A Story of Fire and Salvation

In Luke chapter 16, Jesus relates a very interesting parable: the Parable of The Rich Man and Lazarus. The Rich Man, like his appellation suggests, lived an affluent life. Lazarus, however, lived as a destitute, feeding on whatever scraps he could get. Both men eventually went the way of all flesh, and their afterlife estates were drastically different, just like when they were both alive.

Lazarus ended up in paradise, while The Rich Man was retired to “Hades,” where he was rewarded with torment for all his earthly troubles. Jesus tells us about how this Rich Man sighted Lazarus enjoying himself, and the conversation that followed between The Rich Man and Abraham (apparently Lazarus was too busy enjoying paradise that he didn’t have time for anything else).

The story climaxes when The Rich Man asks Abraham to send Lazarus back to the land of the living to warn his brothers of what awaits them if they don’t repent. I find Abraham’s response so poignant. His response is one that continues to be relevant till today. Don’t be pressed to believe me. Here, read it for yourself:

“Abraham replied, ‘They have Moses and the Prophets; let them listen to them.’
“‘No, father Abraham,’ he said, ‘but if someone from the dead goes to them, they will repent.’
“He said to him, ‘If they do not listen to Moses and the Prophets, they will not be convinced even if someone rises from the dead.’”

(Luke 16:29-31, NIV)

At first thought, it seems like a really great idea. And you’ll probably want to accuse Abraham of not being open minded enough to explore other options for salvation. I mean, imagine someone coming back from the dead to tell you that Heaven and Hell is real. And that Jesus is truly only the way to salvation.

It would be fantastic, wouldn’t it? Except that there have been instances of people actually coming back from the dead to declare these things, and their announcements didn’t do more than to stir emotions and raise some eyebrows. If someone were to resurrect from the dead this moment and go on social media to declare what he/she saw on the other side, I can already imagine the derision the person would face. Especially if the person was formerly a beggar.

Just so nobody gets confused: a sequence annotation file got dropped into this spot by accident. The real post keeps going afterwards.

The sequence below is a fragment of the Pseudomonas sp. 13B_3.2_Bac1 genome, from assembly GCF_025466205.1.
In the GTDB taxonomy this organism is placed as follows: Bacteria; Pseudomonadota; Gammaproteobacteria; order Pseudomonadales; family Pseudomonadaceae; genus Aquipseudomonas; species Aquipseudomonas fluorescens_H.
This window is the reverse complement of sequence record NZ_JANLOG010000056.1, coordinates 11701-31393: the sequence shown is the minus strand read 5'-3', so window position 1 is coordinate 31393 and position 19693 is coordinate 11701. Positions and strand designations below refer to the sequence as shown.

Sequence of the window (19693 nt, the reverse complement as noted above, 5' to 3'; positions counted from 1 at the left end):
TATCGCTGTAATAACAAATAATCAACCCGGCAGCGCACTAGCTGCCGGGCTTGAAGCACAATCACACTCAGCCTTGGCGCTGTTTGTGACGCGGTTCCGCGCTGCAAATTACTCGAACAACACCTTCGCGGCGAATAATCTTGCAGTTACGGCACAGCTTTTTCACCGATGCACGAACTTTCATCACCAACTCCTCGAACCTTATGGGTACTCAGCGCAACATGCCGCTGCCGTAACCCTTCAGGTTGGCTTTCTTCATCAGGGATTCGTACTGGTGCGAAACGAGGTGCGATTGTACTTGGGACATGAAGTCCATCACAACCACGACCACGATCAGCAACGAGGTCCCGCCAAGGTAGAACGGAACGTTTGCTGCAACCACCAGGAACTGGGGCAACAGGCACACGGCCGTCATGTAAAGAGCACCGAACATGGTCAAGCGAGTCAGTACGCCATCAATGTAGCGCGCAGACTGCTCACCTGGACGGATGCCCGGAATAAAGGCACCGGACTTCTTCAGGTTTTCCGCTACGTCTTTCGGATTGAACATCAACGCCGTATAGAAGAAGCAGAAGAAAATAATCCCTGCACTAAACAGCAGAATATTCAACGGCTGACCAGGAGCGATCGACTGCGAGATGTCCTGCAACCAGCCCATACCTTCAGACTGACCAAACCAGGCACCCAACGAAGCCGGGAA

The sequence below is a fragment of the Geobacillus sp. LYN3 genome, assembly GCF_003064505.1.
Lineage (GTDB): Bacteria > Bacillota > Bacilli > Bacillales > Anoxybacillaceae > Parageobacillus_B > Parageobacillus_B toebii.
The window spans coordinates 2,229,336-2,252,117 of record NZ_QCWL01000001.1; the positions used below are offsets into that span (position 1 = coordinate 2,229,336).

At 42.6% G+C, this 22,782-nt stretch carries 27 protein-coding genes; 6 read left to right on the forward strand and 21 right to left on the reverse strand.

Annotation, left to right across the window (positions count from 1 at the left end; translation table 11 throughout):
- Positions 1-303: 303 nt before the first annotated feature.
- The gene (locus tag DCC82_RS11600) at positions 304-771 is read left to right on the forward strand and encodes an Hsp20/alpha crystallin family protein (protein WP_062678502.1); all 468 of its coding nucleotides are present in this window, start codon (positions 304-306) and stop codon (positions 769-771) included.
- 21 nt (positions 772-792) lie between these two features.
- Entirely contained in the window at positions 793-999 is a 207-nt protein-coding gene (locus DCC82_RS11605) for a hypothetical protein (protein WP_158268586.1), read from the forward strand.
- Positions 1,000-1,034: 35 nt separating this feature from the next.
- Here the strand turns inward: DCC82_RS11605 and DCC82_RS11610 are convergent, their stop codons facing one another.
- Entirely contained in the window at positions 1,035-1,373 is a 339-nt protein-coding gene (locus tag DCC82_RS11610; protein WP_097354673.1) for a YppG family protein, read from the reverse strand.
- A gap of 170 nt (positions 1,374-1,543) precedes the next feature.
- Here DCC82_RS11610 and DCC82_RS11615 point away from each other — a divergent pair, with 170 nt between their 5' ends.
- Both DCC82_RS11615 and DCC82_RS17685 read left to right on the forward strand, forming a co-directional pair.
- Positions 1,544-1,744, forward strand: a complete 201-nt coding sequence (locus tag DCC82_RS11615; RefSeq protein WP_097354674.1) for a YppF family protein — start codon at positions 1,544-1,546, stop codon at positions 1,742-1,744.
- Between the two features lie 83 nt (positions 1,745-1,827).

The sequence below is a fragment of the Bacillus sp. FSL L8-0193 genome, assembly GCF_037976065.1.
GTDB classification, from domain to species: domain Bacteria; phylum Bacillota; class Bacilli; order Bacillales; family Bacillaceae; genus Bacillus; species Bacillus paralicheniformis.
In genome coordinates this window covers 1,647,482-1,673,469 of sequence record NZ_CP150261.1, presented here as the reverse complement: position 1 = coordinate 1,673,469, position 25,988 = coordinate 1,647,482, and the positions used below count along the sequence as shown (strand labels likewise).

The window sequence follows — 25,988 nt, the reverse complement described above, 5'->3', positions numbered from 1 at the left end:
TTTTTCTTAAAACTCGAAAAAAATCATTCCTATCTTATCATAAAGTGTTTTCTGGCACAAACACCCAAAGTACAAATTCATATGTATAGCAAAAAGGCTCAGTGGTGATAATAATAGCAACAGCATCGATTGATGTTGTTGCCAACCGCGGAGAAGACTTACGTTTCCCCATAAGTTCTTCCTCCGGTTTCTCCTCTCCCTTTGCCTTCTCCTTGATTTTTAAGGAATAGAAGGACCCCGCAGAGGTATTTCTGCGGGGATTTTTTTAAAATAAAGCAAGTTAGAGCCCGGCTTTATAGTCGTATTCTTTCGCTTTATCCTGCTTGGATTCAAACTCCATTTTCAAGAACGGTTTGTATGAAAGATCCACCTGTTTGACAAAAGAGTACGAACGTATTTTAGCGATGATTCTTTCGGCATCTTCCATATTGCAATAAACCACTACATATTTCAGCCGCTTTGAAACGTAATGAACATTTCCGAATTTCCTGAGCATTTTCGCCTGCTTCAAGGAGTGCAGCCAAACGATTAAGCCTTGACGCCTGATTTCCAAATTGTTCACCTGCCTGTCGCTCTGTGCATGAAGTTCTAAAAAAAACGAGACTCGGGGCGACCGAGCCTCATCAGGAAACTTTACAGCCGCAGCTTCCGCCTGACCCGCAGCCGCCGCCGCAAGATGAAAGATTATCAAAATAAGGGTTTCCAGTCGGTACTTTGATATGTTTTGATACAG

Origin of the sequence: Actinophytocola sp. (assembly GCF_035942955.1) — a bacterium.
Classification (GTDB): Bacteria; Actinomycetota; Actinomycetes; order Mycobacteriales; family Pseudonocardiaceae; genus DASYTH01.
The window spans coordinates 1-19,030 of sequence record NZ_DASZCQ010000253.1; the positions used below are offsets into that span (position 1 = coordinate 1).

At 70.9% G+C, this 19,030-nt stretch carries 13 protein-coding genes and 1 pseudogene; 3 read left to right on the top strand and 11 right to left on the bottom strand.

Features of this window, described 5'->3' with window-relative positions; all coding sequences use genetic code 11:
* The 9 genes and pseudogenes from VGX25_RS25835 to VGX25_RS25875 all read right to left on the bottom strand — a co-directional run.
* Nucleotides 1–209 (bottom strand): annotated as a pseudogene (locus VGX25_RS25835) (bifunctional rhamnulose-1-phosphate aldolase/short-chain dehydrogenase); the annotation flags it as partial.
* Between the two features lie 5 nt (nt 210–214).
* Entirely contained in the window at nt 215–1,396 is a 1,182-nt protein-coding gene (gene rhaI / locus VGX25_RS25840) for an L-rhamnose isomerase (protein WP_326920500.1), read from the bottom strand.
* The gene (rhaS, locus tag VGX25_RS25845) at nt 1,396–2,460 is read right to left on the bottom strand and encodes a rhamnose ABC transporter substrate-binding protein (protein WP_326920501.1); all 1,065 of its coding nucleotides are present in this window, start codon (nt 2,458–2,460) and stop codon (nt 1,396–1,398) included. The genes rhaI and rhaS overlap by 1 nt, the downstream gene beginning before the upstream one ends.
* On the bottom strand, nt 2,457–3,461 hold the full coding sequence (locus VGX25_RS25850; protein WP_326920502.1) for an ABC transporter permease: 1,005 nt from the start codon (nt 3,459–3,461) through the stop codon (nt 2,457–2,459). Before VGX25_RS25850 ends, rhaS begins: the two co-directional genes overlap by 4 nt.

Abraham’s response to The Rich Man was to make him (and us especially) understand that the efficacy of the message of Moses and the Prophets was not necessarily a function of the precedents of the messenger. The efficacy of the message is the Message Itself. What was the message of “Moses and the Prophets?”

“And beginning with Moses and all the Prophets, he (Jesus) explained to them what was said in all the Scriptures concerning himself.”

(Luke 24:27, NIV, [word in bracket is mine])

The message of “Moses and the Prophets” is the message of Jesus’ birth, death, resurrection and ascension. It’s the message of the sufferings of Jesus Christ and the Glory that should follow. It’s the message of the Gospel. It’s the message of the Good News of our salvation.

“For I am not ashamed of the gospel, because it is the power of God that brings salvation to everyone who believes…”

(Romans 1:16a, NIV)

Abraham’s charge to The Rich Man (AND TO US) is that the Gospel message in itself is capable of bringing salvation to man. The Gospel is the only Power through which God can save a man. So don’t be ashamed of the simplicity of the Gospel. Don’t feel pressured to add theatrics and showmanship to the Gospel.

As God helps you, preach the Gospel in simplicity, and in the power of the Holy Ghost.


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